Under that shadow he attended the control session of Parliament, to weather the bombastic and allegedly defiant tone that spends the opposition’s taunts and sarcasm in the hardest moments. The worst thing was listening —and then her face twisted— the speech of her ex-minister Javid. Just as devastating as the one that Geoffrey Howe pronounced against an already defeated Margaret Thatcher. “Walking the tightrope between loyalty and integrity has become impossible in recent months. And I will never risk losing my integrity,” said Javid. “The problem lies in the person who is at the head, who is not going to change, and who forces the rest of us to do so.”

A delegation of ministers, including surprisingly Zahawi, who aspires to lead the Conservative Party and had already begun his double game, was waiting for Johnson in Downing Street. Along with them, Graham Brady, the president of the 1922 Committee (the body that brings together deputies Tories without position in the Government, in charge of organizing the process of primaries and election of the new leader). They all carried the same message: the end had come. It was time to do the only worthy thing, and resign. The prime minister’s response was defiant: fourteen million voters had given him a mandate in December 2019 that was above the whims of the party. If they wanted him gone, they would have to kick him out. Then he phoned Gove and gave himself a little pleasure: he fired him, as a traitor, before the other dared to resign.

Indian dinner delivery

Meeting with a small group of faithful in the Margaret Thatcher Room in Downing Street – the same one where he received EL PAÍS for an interview, presided over by the portrait of the Iron Lady – Johnson ordered Indian food (curry vegetarian with lentils, bread naansamosas and popadom) and began looking for replacements for all the top officials (almost fifty) who had resigned throughout the day in a continuous cascade. He conveyed to his people the idea that it was still possible to face the battle. But earlier that afternoon she had heard her friend and ally Priti Patel, the Home Secretary, who had entered Downing Street through a side door so that no journalist would think that she was part of the conspiracy, that there was nothing to do. And Grant Shapps, the Minister of Transport, the man always glued to an Excel spreadsheet to count the Prime Minister’s friends and enemies, made it clear to him that, in the event of a new internal vote of no confidence in the parliamentary group, his defeat would be resounding.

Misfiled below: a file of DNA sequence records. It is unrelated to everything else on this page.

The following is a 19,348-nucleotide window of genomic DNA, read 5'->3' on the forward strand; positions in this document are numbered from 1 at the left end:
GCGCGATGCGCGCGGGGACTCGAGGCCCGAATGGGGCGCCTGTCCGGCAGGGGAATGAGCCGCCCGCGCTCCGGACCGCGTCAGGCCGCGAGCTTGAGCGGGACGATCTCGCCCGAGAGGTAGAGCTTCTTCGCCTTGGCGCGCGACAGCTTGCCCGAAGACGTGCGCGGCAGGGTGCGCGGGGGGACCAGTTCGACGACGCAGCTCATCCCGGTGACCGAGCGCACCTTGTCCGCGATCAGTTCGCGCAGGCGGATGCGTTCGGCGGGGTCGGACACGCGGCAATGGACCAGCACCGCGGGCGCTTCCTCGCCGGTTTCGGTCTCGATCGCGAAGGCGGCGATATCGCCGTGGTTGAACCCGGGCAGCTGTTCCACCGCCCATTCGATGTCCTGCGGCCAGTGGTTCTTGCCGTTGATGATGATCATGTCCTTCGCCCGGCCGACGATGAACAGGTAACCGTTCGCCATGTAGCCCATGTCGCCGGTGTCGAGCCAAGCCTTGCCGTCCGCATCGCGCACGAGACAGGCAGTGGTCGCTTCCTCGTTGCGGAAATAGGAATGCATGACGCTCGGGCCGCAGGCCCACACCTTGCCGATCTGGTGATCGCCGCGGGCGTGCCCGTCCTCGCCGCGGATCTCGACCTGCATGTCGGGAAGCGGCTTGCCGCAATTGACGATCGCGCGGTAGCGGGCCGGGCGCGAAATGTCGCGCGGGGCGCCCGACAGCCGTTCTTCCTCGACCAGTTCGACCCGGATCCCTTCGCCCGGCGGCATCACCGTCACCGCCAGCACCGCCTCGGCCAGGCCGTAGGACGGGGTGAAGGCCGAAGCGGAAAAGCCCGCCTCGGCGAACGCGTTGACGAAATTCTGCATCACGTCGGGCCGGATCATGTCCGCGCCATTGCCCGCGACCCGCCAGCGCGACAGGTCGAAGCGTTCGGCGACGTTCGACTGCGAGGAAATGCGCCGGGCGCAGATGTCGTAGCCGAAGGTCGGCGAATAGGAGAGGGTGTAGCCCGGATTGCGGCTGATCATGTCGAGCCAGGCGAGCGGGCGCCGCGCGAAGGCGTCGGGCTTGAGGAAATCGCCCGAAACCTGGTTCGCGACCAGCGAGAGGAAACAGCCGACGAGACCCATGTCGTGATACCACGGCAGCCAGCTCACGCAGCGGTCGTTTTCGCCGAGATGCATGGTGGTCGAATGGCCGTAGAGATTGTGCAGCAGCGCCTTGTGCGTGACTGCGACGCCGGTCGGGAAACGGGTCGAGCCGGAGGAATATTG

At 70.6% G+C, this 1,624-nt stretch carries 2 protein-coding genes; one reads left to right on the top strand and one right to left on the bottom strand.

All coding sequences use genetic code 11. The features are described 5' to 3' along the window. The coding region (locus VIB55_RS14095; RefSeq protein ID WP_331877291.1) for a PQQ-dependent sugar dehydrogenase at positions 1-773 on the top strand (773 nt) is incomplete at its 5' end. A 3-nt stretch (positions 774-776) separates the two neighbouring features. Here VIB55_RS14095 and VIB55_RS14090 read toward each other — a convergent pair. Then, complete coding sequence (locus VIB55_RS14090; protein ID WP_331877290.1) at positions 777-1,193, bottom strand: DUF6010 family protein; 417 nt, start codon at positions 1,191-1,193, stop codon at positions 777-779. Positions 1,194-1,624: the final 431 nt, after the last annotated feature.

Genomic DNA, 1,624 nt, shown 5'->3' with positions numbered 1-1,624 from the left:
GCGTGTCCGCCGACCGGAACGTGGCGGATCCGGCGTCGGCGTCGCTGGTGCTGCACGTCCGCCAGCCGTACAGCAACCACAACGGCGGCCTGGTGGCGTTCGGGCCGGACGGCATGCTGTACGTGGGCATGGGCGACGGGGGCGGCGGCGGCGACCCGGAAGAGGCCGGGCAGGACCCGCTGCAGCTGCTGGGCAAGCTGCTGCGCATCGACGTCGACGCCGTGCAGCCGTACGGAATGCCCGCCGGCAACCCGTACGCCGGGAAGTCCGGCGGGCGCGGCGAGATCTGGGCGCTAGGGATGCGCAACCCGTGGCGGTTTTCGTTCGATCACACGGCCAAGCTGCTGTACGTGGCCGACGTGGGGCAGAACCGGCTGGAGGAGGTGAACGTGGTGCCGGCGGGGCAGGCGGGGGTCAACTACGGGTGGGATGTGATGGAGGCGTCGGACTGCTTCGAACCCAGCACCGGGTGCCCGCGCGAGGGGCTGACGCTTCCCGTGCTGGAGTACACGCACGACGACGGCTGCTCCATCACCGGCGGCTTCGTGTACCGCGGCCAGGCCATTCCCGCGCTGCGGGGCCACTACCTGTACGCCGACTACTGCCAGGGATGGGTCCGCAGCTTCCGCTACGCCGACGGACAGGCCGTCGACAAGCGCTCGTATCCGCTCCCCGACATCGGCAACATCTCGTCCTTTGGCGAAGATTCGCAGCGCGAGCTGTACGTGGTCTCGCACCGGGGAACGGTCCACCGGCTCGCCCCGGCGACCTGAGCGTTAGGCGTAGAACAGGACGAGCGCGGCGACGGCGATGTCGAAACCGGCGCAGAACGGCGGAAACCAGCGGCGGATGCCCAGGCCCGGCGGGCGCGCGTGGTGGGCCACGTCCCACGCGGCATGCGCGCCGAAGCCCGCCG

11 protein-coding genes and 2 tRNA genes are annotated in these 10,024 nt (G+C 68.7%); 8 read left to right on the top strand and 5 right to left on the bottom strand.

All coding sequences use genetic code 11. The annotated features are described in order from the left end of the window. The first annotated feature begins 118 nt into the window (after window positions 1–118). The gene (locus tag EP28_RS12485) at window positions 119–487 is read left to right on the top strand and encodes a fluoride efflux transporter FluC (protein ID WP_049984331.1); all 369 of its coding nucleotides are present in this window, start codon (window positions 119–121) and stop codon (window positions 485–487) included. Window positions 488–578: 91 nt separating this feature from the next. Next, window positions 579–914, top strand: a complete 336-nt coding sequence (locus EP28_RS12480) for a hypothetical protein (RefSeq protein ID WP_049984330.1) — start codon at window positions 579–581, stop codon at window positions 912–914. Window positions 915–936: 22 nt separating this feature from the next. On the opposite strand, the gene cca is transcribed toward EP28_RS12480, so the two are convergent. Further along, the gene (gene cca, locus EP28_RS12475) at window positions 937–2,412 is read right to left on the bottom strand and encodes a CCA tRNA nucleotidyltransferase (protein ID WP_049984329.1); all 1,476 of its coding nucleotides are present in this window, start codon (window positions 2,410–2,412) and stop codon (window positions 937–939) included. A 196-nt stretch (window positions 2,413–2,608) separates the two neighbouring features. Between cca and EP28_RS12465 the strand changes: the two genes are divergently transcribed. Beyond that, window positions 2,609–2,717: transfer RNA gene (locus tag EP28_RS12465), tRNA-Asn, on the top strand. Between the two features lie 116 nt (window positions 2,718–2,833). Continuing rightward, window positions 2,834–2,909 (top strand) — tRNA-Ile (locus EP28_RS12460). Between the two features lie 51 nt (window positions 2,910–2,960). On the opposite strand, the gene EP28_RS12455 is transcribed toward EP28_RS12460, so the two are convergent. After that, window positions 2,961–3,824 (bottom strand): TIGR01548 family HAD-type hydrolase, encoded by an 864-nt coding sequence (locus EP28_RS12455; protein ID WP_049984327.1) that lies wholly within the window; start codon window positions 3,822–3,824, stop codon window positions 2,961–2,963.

Johnson had spoken that afternoon with the queen. Half an hour scheduled in advance, but which coincided with the heat of the crisis. The content of that conversation will never be known. Nor the one that same night between Johnson and his wife, friend and former adviser to the Conservative Party, Carrie Symonds.

But first thing in the morning, after a deep sleep and much thought, Johnson called Brady to tell him that he had reconsidered. He was going to announce his resignation that very morning. He spoke again with Elizabeth II. He was not obligated. He would continue as acting prime minister. He was not going to advance elections. But it was essential courtesy.

He called a meeting of his new Council of Ministers, formed to guarantee the stability and continuity of the institutions. “The best Cabinet of the last three years”, he announced to those summoned, in an almost relaxed atmosphere.

He retired to write his resignation speech. Only. As he only wanted to stay in the minutes before appearing at the door of number 10 Downing Street. Surrounded by dozens of faithful officials and deputies, and close to his wife, who was carrying little Romy, their second daughter, in a kangaroo backpack, he admitted the end of his delirium: “Friends, in politics no one is even remotely essential” .

When it was all over, and back inside the building, she fell into a revealing hug with Carrie, Wilfred, and Romy. Rare photos of Johnson displaying tenderness with his two youngest children. The evidence that he also needed the affection of his people from time to time.